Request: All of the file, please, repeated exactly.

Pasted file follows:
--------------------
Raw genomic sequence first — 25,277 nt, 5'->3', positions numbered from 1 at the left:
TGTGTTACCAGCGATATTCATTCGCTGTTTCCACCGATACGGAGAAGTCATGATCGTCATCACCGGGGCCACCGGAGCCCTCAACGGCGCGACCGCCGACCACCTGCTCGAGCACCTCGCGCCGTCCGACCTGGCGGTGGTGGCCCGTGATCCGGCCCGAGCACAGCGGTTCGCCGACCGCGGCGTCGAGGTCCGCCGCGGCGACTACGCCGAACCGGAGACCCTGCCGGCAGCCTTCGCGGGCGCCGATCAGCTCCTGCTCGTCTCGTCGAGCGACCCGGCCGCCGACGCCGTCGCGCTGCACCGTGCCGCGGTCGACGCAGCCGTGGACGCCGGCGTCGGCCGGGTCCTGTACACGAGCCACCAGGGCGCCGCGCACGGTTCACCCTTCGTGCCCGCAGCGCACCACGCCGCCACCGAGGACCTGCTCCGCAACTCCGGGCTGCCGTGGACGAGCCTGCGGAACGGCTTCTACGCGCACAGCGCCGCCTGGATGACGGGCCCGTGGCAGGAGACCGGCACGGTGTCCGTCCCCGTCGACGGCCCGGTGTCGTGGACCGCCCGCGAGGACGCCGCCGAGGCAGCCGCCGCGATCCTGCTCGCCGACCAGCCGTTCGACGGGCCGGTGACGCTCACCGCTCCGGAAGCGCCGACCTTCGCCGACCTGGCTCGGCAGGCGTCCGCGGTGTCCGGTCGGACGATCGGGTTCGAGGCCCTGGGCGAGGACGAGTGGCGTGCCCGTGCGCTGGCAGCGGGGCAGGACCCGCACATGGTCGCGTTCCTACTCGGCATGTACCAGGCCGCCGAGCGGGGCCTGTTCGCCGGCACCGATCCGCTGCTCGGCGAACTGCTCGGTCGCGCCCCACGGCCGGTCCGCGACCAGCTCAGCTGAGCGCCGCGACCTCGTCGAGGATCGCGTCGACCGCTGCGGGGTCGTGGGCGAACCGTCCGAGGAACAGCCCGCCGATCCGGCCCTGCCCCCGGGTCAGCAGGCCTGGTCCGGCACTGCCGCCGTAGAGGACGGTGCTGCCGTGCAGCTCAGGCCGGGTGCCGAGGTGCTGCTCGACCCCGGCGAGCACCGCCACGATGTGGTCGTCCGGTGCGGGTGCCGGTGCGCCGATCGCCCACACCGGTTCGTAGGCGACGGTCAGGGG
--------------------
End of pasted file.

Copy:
Raw genomic sequence first — 25,277 nt, 5'->3', positions numbered from 1 at the left:
TGTGTTACCAGCGATATTCATTCGCTGTTTCCACCGATACGGAGAAGTCATGATCGTCATCACCGGGGCCACCGGAGCCCTCAACGGCGCGACCGCCGACCACCTGCTCGAGCACCTCGCGCCGTCCGACCTGGCGGTGGTGGCCCGTGATCCGGCCCGAGCACAGCGGTTCGCCGACCGCGGCGTCGAGGTCCGCCGCGGCGACTACGCCGAACCGGAGACCCTGCCGGCAGCCTTCGCGGGCGCCGATCAGCTCCTGCTCGTCTCGTCGAGCGACCCGGCCGCCGACGCCGTCGCGCTGCACCGTGCCGCGGTCGACGCAGCCGTGGACGCCGGCGTCGGCCGGGTCCTGTACACGAGCCACCAGGGCGCCGCGCACGGTTCACCCTTCGTGCCCGCAGCGCACCACGCCGCCACCGAGGACCTGCTCCGCAACTCCGGGCTGCCGTGGACGAGCCTGCGGAACGGCTTCTACGCGCACAGCGCCGCCTGGATGACGGGCCCGTGGCAGGAGACCGGCACGGTGTCCGTCCCCGTCGACGGCCCGGTGTCGTGGACCGCCCGCGAGGACGCCGCCGAGGCAGCCGCCGCGATCCTGCTCGCCGACCAGCCGTTCGACGGGCCGGTGACGCTCACCGCTCCGGAAGCGCCGACCTTCGCCGACCTGGCTCGGCAGGCGTCCGCGGTGTCCGGTCGGACGATCGGGTTCGAGGCCCTGGGCGAGGACGAGTGGCGTGCCCGTGCGCTGGCAGCGGGGCAGGACCCGCACATGGTCGCGTTCCTACTCGGCATGTACCAGGCCGCCGAGCGGGGCCTGTTCGCCGGCACCGATCCGCTGCTCGGCGAACTGCTCGGTCGCGCCCCACGGCCGGTCCGCGACCAGCTCAGCTGAGCGCCGCGACCTCGTCGAGGATCGCGTCGACCGCTGCGGGGTCGTGGGCGAACCGTCCGAGGAACAGCCCGCCGATCCGGCCCTGCCCCCGGGTCAGCAGGCCTGGTCCGGCACTGCCGCCGTAGAGGACGGTGCTGCCGTGCAGCTCAGGCCGGGTGCCGAGGTGCTGCTCGACCCCGGCGAGCACCGCCACGATGTGGTCGTCCGGTGCGGGTGCCGGTGCGCCGATCGCCCACACCGGTTCGTAGGCGACGGTCAGGGG